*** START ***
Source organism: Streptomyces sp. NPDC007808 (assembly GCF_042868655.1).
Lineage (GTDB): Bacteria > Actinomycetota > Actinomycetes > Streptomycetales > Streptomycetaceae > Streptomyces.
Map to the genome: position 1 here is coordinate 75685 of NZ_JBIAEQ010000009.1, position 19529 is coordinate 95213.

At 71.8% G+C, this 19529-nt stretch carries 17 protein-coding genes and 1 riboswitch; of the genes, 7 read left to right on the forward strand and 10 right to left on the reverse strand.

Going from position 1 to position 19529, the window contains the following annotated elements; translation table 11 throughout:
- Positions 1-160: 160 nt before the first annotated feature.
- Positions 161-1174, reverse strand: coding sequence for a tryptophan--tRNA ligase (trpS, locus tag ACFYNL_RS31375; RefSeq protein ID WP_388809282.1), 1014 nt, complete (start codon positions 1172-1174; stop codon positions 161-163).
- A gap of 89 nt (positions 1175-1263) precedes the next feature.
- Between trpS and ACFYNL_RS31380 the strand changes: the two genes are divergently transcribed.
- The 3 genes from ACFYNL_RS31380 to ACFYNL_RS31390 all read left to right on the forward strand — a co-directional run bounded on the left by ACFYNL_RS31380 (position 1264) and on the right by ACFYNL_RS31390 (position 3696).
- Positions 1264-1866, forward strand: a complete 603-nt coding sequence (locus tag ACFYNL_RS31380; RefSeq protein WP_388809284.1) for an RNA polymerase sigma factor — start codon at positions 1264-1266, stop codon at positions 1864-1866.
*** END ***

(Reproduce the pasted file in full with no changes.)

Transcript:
Source organism: Streptomyces sp. NPDC007808 (assembly GCF_042868655.1).
Lineage (GTDB): Bacteria > Actinomycetota > Actinomycetes > Streptomycetales > Streptomycetaceae > Streptomyces.
Map to the genome: position 1 here is coordinate 75685 of NZ_JBIAEQ010000009.1, position 19529 is coordinate 95213.

At 71.8% G+C, this 19529-nt stretch carries 17 protein-coding genes and 1 riboswitch; of the genes, 7 read left to right on the forward strand and 10 right to left on the reverse strand.

Going from position 1 to position 19529, the window contains the following annotated elements; translation table 11 throughout:
- Positions 1-160: 160 nt before the first annotated feature.
- Positions 161-1174, reverse strand: coding sequence for a tryptophan--tRNA ligase (trpS, locus tag ACFYNL_RS31375; RefSeq protein ID WP_388809282.1), 1014 nt, complete (start codon positions 1172-1174; stop codon positions 161-163).
- A gap of 89 nt (positions 1175-1263) precedes the next feature.
- Between trpS and ACFYNL_RS31380 the strand changes: the two genes are divergently transcribed.
- The 3 genes from ACFYNL_RS31380 to ACFYNL_RS31390 all read left to right on the forward strand — a co-directional run bounded on the left by ACFYNL_RS31380 (position 1264) and on the right by ACFYNL_RS31390 (position 3696).
- Positions 1264-1866, forward strand: a complete 603-nt coding sequence (locus tag ACFYNL_RS31380; RefSeq protein WP_388809284.1) for an RNA polymerase sigma factor — start codon at positions 1264-1266, stop codon at positions 1864-1866.